• by tlhIngan ( 30335 )

      But more than that it's every day Americans who are going to be paying for it. 20-30% more on every electronic device, gadget, previously untariffed good that was imported, all to do what? Temporarily prop up industries / companies here in the US that won't significantly change their employment levels, capital investment in manufacturing, or supply chains in time until these tariffs are lifted?

      Why would they? That's the whole point of protectionism - "wahhh! I can't compete with competitor! protect me uncle

  • Wonder if he even knows...
  • but every word out of his mouth is a lie, and his administration makes a point of dissing science and information.

    • Re: (Score:2, Insightful)

      by Matt Keith ( 4571417 )
      Above all, he wants to at least appear to be successful. This is just part of the charade. I don't know if it'll end well or badly so i'm not holding an opinion on this specific issue.
  • Would it not leave everyone blind?

    If China lowered their tariffs, who of you thinks the USA would do likewise and not just keep the money as politicians love to do? I want a show of hands.

    • Would it not leave everyone blind?

      If China lowered their tariffs, who of you thinks the USA would do likewise and not just keep the money as politicians love to do? I want a show of hands.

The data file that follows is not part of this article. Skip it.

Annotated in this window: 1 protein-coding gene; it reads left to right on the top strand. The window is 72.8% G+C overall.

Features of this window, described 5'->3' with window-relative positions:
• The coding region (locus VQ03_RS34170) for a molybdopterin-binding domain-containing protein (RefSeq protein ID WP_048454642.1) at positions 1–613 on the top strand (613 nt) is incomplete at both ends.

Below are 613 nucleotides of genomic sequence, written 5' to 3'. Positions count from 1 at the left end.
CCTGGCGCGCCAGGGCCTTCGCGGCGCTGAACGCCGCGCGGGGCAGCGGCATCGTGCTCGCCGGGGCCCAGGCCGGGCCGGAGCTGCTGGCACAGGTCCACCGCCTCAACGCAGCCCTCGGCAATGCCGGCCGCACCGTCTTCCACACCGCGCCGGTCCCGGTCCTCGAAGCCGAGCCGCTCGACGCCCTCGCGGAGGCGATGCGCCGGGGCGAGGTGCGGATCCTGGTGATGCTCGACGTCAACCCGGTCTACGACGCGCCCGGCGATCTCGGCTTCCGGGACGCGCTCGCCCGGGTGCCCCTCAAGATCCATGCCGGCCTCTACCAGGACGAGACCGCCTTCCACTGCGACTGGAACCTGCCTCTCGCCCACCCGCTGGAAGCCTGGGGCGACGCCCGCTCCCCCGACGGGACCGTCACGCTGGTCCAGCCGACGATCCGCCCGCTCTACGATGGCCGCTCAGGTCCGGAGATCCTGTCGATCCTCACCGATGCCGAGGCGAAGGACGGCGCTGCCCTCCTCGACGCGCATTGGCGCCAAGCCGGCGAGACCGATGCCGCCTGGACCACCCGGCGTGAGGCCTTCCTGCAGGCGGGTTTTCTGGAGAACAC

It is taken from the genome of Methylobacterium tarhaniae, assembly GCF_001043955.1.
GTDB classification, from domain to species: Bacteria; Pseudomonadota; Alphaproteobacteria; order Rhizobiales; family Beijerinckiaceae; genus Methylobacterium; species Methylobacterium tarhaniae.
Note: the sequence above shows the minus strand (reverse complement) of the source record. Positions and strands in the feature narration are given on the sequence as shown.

An eye for an eye does not leave the whole world blind.

      The people who don't poke other people's eyes out to begin with don't get their eyes poked out in reciprocation.

      If A eyepokes B, and B (or an agent acting on B's behalf, such as the state) eyepokes A, it ends.
      If A (or A's agent) then eyepokes B (or B's agent), it's a new case of eyepoking, not a reciprocal of the second.

      While assholes will get angry at reciprocal (just) eyepoking punishments and then start new instances of eyepoking, non assholes will n

  • by hackingbear ( 988354 ) on Thursday March 22, 2018 @03:55PM (#56307621)

    Then they will just buy $60 billion worth of airplanes from Airbus. We just pissed off Europe not long ago. And they will import chicken feet and other farm products from somewhere else.

    • Re: (Score:2, Flamebait)

      Then they will just buy $60 billion worth of airplanes from Airbus. We just pissed off Europe not long ago. And they will import chicken feet and other farm products from somewhere else.

      At the end of the day we can impose even more - they sell us more than we sell them. How about we also make them only be able to own 50% of a US company and a bunch of other restrictions that they put on us. Fair is fair after all. I'm fine with the US focusing on ourselves for a change. It's not like the world will ever thank us for helping them.

      • .... from eastern EU, with love :), thanks !


        not joking :>
      • Then they will just buy $60 billion worth of airplanes from Airbus. We just pissed off Europe not long ago. And they will import chicken feet and other farm products from somewhere else.

        At the end of the day we can impose even more - they sell us more than we sell them.

        That just means that China will probably lose something in this. It doesn't mean that the US will win something. In fact, it'll lose even more. At the end of the day, the rest of the world is bigger than the US. If the US isolates themselves from it, it'll be their loss.